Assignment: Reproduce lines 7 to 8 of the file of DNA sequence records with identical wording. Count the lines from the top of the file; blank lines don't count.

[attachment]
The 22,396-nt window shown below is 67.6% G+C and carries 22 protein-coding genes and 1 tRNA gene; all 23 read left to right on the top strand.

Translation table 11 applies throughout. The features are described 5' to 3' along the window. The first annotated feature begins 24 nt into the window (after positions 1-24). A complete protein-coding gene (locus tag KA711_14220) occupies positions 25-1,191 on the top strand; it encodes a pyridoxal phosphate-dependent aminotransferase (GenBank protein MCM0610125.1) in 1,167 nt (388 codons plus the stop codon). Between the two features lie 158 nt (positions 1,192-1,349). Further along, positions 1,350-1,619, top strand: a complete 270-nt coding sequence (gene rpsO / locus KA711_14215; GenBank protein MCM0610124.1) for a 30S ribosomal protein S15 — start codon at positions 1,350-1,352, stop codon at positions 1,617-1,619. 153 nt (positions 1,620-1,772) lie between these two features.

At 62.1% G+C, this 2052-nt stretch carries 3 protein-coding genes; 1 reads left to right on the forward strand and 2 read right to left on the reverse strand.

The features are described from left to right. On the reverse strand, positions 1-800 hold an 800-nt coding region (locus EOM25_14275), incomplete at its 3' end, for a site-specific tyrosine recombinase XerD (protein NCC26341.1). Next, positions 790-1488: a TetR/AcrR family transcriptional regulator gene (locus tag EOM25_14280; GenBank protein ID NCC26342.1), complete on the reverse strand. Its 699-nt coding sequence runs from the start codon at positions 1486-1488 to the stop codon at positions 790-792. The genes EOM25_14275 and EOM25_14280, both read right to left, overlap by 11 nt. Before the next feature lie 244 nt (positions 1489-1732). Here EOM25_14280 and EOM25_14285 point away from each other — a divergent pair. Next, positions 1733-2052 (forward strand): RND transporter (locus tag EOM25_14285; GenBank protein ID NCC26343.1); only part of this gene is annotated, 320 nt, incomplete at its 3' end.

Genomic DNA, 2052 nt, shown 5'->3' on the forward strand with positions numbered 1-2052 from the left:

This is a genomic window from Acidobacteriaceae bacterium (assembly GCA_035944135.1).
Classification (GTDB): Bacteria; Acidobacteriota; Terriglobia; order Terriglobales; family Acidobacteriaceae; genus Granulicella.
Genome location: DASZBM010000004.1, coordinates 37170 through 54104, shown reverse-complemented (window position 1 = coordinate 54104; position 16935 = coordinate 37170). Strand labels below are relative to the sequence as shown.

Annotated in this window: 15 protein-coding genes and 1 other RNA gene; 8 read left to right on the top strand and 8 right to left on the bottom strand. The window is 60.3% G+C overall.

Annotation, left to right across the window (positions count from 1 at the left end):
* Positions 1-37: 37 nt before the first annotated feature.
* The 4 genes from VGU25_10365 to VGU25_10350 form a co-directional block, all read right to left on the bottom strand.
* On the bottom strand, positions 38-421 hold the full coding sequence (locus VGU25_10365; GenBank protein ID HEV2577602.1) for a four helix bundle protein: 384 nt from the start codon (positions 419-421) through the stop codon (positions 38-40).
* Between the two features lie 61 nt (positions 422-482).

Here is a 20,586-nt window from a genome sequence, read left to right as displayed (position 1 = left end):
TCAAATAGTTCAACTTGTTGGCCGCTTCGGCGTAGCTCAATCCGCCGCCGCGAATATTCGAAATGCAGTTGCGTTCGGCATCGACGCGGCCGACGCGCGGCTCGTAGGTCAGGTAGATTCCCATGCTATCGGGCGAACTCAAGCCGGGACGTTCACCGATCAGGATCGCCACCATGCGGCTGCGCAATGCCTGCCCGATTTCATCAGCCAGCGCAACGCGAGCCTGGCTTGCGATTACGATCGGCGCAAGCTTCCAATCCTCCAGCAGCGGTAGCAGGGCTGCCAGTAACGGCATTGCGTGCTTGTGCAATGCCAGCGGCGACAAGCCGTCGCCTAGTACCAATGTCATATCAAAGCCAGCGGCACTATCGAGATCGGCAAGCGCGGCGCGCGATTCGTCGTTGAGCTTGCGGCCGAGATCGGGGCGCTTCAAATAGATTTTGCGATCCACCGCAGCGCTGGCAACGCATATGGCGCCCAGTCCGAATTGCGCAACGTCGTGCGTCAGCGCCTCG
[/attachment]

Classification (GTDB): Bacteria; Acidobacteriota; Terriglobia; order Terriglobales; family Acidobacteriaceae; genus Granulicella.
Genome location: DASZBM010000004.1, coordinates 37170 through 54104, shown reverse-complemented (window position 1 = coordinate 54104; position 16935 = coordinate 37170). Strand labels below are relative to the sequence as shown.